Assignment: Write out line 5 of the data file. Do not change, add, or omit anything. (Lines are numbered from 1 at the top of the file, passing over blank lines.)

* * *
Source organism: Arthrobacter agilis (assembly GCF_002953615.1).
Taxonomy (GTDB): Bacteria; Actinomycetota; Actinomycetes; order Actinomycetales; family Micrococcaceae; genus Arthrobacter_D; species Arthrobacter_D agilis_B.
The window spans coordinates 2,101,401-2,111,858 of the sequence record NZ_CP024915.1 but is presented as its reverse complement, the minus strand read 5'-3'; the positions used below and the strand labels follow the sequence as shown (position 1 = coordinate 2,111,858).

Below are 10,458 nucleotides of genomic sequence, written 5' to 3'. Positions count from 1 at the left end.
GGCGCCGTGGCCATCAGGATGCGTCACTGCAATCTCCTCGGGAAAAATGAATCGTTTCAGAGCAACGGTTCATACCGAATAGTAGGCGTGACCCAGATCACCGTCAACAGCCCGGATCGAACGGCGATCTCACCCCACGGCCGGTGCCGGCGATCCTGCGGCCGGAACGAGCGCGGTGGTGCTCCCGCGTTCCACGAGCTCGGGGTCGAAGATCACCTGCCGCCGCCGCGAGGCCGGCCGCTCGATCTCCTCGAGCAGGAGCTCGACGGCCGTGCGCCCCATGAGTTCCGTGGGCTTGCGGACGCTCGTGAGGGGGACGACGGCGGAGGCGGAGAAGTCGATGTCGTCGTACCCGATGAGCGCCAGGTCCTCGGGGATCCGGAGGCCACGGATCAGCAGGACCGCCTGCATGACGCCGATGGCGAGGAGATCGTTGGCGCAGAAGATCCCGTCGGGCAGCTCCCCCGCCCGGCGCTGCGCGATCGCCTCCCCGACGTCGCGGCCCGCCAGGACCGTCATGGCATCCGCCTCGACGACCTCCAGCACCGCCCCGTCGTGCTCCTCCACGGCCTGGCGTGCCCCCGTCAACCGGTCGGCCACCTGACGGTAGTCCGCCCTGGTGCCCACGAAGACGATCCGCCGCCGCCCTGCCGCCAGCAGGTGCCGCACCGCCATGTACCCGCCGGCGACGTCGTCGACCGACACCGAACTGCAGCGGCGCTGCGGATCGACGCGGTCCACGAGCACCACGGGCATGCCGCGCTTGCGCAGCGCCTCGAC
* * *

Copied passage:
GGCGCCGTGGCCATCAGGATGCGTCACTGCAATCTCCTCGGGAAAAATGAATCGTTTCAGAGCAACGGTTCATACCGAATAGTAGGCGTGACCCAGATCACCGTCAACAGCCCGGATCGAACGGCGATCTCACCCCACGGCCGGTGCCGGCGATCCTGCGGCCGGAACGAGCGCGGTGGTGCTCCCGCGTTCCACGAGCTCGGGGTCGAAGATCACCTGCCGCCGCCGCGAGGCCGGCCGCTCGATCTCCTCGAGCAGGAGCTCGACGGCCGTGCGCCCCATGAGTTCCGTGGGCTTGCGGACGCTCGTGAGGGGGACGACGGCGGAGGCGGAGAAGTCGATGTCGTCGTACCCGATGAGCGCCAGGTCCTCGGGGATCCGGAGGCCACGGATCAGCAGGACCGCCTGCATGACGCCGATGGCGAGGAGATCGTTGGCGCAGAAGATCCCGTCGGGCAGCTCCCCCGCCCGGCGCTGCGCGATCGCCTCCCCGACGTCGCGGCCCGCCAGGACCGTCATGGCATCCGCCTCGACGACCTCCAGCACCGCCCCGTCGTGCTCCTCCACGGCCTGGCGTGCCCCCGTCAACCGGTCGGCCACCTGACGGTAGTCCGCCCTGGTGCCCACGAAGACGATCCGCCGCCGCCCTGCCGCCAGCAGGTGCCGCACCGCCATGTACCCGCCGGCGACGTCGTCGACCGACACCGAACTGCAGCGGCGCTGCGGATCGACGCGGTCCACGAGCACCACGGGCATGCCGCGCTTGCGCAGCGCCTCGAC